In this paper, we want to present a new perspective (or "way of thinking") for predictive modelling based on the analysis and comparison of the spatial context of archaeological settlements, using neighbourhood calculations and statistical classification and extrapolation methods. The basis for this method was originally developed by F.-P. Tourneux in the late 1990s in the Archaeomedes Project (Favory et al. 1999, van der Leeuw 1998; van der Leeuw et al. 2003; Nuninger et al. 2007) and was at the time used to enable the cross-regional comparison of the environmental context of rural settlements in the Rhône Valley in France dating from the Roman period. For this purpose, various environmental ‘descriptors’ were defined, like slope, aspect, solar radiation and soil type that characterize the environmental setting of a settlement within a specific search radius. This then resulted in the classification of settlements into groups with comparable environmental contexts. Since the definition of these contexts was done in the same way for each region, it enabled the interregional comparison of settlement location factors and the analysis of the development of settlement patterns for the whole Rhône Valley through time. For our current research, we have used this method not just for the characterisation of the settlements’ context, but also for predictive modelling purposes. In most published predictive modelling studies, comparison of settlement and environmental characteristics is done for the sites’ locations only, and the immediate surroundings of the settlements are not usually taken into account. The environmental contexts of settlements can however be defined with relative ease with the method described. It is then a small step to extrapolate the classification results to all locations in the landscape, and see how well these correspond to a context that is known to contain settlements. However, for predictive modelling we also need information on the occurrence and distribution of contexts that do not have settlements. For this reason, we have extended the analysis to characterize the context of each position (pixel) in the landscape. Furthermore, we have tried to add new, ‘socio-cultural’ descriptors to the ones already used, like visibility, accessibility, the hierarchical position of settlements and the effect of previous occupation (‘the memory of landscape’). In this way, it will become possible to move away from a purely environmentally based characterization and prediction of settlement patterns. We will report the results of applying this method using settlement data from the Roman period for three (very) different regions, the Argens-Maures region (Provence, France), the Vaunage region (Languedoc, France) and Zuid-Limburg (the Netherlands).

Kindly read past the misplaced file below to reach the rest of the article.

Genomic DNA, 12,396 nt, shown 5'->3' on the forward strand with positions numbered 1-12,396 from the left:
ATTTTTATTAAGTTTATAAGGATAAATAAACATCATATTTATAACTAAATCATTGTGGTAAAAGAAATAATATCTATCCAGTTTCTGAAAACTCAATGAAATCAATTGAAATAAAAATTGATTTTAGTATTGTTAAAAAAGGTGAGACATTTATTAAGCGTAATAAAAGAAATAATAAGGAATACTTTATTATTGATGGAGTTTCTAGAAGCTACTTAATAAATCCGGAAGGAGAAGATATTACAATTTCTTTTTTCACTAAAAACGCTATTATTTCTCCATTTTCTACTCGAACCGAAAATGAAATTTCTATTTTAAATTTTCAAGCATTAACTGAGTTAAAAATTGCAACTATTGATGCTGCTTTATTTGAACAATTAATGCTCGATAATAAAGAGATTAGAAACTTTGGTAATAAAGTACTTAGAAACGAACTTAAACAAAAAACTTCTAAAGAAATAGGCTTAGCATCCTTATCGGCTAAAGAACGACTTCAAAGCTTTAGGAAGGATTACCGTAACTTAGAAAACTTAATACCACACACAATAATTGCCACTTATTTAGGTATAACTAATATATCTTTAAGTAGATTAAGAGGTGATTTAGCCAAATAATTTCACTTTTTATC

13 Apr 2011
Revive the Past. 39th Annual Conference of Computer Applications and Quantitative Methods in Archaeology.